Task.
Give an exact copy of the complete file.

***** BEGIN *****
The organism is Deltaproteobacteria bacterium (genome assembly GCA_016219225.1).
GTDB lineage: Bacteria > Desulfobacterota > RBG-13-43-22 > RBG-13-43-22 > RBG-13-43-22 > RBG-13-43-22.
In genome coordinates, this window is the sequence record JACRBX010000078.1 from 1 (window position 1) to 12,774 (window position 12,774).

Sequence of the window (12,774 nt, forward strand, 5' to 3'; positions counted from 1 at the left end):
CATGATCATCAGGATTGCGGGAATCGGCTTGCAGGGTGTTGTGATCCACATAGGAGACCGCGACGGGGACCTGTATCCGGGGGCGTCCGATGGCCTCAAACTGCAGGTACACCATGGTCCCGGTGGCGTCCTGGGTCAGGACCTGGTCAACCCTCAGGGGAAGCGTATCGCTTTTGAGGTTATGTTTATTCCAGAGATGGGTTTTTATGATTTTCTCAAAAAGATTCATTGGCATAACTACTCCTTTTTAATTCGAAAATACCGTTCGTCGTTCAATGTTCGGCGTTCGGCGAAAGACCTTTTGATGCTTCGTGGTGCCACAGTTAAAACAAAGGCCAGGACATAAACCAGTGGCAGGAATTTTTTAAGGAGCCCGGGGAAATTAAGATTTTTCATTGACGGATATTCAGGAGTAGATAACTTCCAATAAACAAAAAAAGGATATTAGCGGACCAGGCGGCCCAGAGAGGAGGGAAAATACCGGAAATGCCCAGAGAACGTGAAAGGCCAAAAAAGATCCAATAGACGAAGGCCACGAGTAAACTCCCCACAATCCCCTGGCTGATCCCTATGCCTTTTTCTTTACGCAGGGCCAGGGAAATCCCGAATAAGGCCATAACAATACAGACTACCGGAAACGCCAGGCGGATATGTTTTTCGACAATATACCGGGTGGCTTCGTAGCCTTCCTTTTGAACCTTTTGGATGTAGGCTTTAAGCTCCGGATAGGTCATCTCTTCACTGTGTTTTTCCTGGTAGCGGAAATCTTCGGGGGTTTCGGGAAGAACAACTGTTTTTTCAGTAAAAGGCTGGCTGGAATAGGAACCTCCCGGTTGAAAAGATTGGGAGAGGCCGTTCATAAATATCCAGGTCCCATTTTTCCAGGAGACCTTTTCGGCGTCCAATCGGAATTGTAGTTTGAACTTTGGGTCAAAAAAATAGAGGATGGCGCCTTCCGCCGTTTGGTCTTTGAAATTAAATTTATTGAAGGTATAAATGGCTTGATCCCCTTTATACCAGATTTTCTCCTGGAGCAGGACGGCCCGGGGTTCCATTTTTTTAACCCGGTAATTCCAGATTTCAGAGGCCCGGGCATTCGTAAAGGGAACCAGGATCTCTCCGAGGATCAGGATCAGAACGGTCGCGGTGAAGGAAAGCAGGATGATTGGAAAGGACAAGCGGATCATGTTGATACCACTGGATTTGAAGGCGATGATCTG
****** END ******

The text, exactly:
The organism is Deltaproteobacteria bacterium (genome assembly GCA_016219225.1).
GTDB lineage: Bacteria > Desulfobacterota > RBG-13-43-22 > RBG-13-43-22 > RBG-13-43-22 > RBG-13-43-22.
In genome coordinates, this window is the sequence record JACRBX010000078.1 from 1 (window position 1) to 12,774 (window position 12,774).

Sequence of the window (12,774 nt, forward strand, 5' to 3'; positions counted from 1 at the left end):
CATGATCATCAGGATTGCGGGAATCGGCTTGCAGGGTGTTGTGATCCACATAGGAGACCGCGACGGGGACCTGTATCCGGGGGCGTCCGATGGCCTCAAACTGCAGGTACACCATGGTCCCGGTGGCGTCCTGGGTCAGGACCTGGTCAACCCTCAGGGGAAGCGTATCGCTTTTGAGGTTATGTTTATTCCAGAGATGGGTTTTTATGATTTTCTCAAAAAGATTCATTGGCATAACTACTCCTTTTTAATTCGAAAATACCGTTCGTCGTTCAATGTTCGGCGTTCGGCGAAAGACCTTTTGATGCTTCGTGGTGCCACAGTTAAAACAAAGGCCAGGACATAAACCAGTGGCAGGAATTTTTTAAGGAGCCCGGGGAAATTAAGATTTTTCATTGACGGATATTCAGGAGTAGATAACTTCCAATAAACAAAAAAAGGATATTAGCGGACCAGGCGGCCCAGAGAGGAGGGAAAATACCGGAAATGCCCAGAGAACGTGAAAGGCCAAAAAAGATCCAATAGACGAAGGCCACGAGTAAACTCCCCACAATCCCCTGGCTGATCCCTATGCCTTTTTCTTTACGCAGGGCCAGGGAAATCCCGAATAAGGCCATAACAATACAGACTACCGGAAACGCCAGGCGGATATGTTTTTCGACAATATACCGGGTGGCTTCGTAGCCTTCCTTTTGAACCTTTTGGATGTAGGCTTTAAGCTCCGGATAGGTCATCTCTTCACTGTGTTTTTCCTGGTAGCGGAAATCTTCGGGGGTTTCGGGAAGAACAACTGTTTTTTCAGTAAAAGGCTGGCTGGAATAGGAACCTCCCGGTTGAAAAGATTGGGAGAGGCCGTTCATAAATATCCAGGTCCCATTTTTCCAGGAGACCTTTTCGGCGTCCAATCGGAATTGTAGTTTGAACTTTGGGTCAAAAAAATAGAGGATGGCGCCTTCCGCCGTTTGGTCTTTGAAATTAAATTTATTGAAGGTATAAATGGCTTGATCCCCTTTATACCAGATTTTCTCCTGGAGCAGGACGGCCCGGGGTTCCATTTTTTTAACCCGGTAATTCCAGATTTCAGAGGCCCGGGCATTCGTAAAGGGAACCAGGATCTCTCCGAGGATCAGGATCAGAACGGTCGCGGTGAAGGAAAGCAGGATGATTGGAAAGGACAAGCGGATCATGTTGATACCACTGGATTTGAAGGCGATGATCTG